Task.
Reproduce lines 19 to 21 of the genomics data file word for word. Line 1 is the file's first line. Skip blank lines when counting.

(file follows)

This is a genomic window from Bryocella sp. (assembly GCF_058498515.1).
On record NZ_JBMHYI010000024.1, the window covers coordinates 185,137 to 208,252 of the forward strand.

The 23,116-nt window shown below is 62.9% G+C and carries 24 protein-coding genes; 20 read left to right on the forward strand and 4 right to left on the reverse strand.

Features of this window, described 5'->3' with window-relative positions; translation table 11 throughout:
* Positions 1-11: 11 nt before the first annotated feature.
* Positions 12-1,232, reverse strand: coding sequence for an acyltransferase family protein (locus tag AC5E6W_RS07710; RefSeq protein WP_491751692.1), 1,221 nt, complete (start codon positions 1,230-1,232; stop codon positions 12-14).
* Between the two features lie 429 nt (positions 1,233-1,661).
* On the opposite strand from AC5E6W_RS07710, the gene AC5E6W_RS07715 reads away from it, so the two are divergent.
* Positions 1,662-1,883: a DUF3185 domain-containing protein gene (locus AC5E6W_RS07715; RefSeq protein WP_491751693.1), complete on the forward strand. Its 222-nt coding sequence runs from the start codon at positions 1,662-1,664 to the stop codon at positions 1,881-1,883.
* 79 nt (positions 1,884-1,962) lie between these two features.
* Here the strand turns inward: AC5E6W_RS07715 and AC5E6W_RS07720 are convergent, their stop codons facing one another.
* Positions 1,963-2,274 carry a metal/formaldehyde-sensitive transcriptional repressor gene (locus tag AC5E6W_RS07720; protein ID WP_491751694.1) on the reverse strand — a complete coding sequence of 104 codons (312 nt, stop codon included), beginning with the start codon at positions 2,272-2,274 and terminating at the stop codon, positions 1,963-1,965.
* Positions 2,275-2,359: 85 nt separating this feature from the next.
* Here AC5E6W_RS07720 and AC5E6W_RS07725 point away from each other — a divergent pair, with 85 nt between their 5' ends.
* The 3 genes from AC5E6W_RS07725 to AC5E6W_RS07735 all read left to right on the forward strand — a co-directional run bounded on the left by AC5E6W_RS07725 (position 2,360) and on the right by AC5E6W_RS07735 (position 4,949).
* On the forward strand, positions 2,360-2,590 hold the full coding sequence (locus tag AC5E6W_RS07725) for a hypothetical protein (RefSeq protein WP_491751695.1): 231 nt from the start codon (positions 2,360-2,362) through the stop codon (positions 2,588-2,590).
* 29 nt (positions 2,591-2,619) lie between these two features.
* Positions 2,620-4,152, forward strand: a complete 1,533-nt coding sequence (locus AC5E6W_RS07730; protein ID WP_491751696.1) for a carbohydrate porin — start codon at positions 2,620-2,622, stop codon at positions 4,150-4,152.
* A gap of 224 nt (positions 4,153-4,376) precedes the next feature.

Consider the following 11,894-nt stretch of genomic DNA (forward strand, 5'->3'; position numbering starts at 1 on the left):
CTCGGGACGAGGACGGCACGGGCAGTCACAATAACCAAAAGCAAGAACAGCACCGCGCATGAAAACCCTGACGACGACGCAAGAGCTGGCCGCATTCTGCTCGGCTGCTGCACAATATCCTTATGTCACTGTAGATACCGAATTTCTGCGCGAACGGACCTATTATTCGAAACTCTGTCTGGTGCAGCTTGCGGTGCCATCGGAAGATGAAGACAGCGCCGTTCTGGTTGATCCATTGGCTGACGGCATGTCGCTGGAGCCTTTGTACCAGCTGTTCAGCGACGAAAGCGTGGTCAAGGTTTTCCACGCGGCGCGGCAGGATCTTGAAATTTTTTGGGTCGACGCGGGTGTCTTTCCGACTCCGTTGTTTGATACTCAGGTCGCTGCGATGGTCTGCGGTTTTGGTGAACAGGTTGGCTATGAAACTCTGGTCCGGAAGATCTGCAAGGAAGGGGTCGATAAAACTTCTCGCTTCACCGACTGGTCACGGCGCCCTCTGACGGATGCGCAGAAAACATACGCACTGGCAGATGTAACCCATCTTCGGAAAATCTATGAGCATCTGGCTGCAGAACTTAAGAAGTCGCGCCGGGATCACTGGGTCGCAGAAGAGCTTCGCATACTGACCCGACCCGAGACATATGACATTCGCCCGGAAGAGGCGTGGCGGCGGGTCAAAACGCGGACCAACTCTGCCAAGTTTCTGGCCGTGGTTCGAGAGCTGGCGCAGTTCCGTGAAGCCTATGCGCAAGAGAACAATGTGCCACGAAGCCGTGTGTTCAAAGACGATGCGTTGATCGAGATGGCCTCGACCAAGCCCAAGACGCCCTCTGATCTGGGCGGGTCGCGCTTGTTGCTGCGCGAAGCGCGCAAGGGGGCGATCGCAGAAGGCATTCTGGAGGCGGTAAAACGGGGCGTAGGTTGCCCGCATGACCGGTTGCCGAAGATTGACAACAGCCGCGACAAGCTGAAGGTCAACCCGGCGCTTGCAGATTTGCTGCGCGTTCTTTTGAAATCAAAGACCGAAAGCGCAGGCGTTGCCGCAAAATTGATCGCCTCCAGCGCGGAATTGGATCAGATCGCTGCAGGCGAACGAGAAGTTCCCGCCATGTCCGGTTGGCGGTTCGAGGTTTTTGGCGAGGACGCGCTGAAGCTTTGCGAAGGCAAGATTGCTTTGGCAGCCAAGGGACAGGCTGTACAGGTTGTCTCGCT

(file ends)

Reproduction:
* A gap of 224 nt (positions 4,153-4,376) precedes the next feature.

Consider the following 11,894-nt stretch of genomic DNA (forward strand, 5'->3'; position numbering starts at 1 on the left):
CTCGGGACGAGGACGGCACGGGCAGTCACAATAACCAAAAGCAAGAACAGCACCGCGCATGAAAACCCTGACGACGACGCAAGAGCTGGCCGCATTCTGCTCGGCTGCTGCACAATATCCTTATGTCACTGTAGATACCGAATTTCTGCGCGAACGGACCTATTATTCGAAACTCTGTCTGGTGCAGCTTGCGGTGCCATCGGAAGATGAAGACAGCGCCGTTCTGGTTGATCCATTGGCTGACGGCATGTCGCTGGAGCCTTTGTACCAGCTGTTCAGCGACGAAAGCGTGGTCAAGGTTTTCCACGCGGCGCGGCAGGATCTTGAAATTTTTTGGGTCGACGCGGGTGTCTTTCCGACTCCGTTGTTTGATACTCAGGTCGCTGCGATGGTCTGCGGTTTTGGTGAACAGGTTGGCTATGAAACTCTGGTCCGGAAGATCTGCAAGGAAGGGGTCGATAAAACTTCTCGCTTCACCGACTGGTCACGGCGCCCTCTGACGGATGCGCAGAAAACATACGCACTGGCAGATGTAACCCATCTTCGGAAAATCTATGAGCATCTGGCTGCAGAACTTAAGAAGTCGCGCCGGGATCACTGGGTCGCAGAAGAGCTTCGCATACTGACCCGACCCGAGACATATGACATTCGCCCGGAAGAGGCGTGGCGGCGGGTCAAAACGCGGACCAACTCTGCCAAGTTTCTGGCCGTGGTTCGAGAGCTGGCGCAGTTCCGTGAAGCCTATGCGCAAGAGAACAATGTGCCACGAAGCCGTGTGTTCAAAGACGATGCGTTGATCGAGATGGCCTCGACCAAGCCCAAGACGCCCTCTGATCTGGGCGGGTCGCGCTTGTTGCTGCGCGAAGCGCGCAAGGGGGCGATCGCAGAAGGCATTCTGGAGGCGGTAAAACGGGGCGTAGGTTGCCCGCATGACCGGTTGCCGAAGATTGACAACAGCCGCGACAAGCTGAAGGTCAACCCGGCGCTTGCAGATTTGCTGCGCGTTCTTTTGAAATCAAAGACCGAAAGCGCAGGCGTTGCCGCAAAATTGATCGCCTCCAGCGCGGAATTGGATCAGATCGCTGCAGGCGAACGAGAAGTTCCCGCCATGTCCGGTTGGCGGTTCGAGGTTTTTGGCGAGGACGCGCTGAAGCTTTGCGAAGGCAAGATTGCTTTGGCAGCCAAGGGACAGGCTGTACAGGTTGTCTCGCT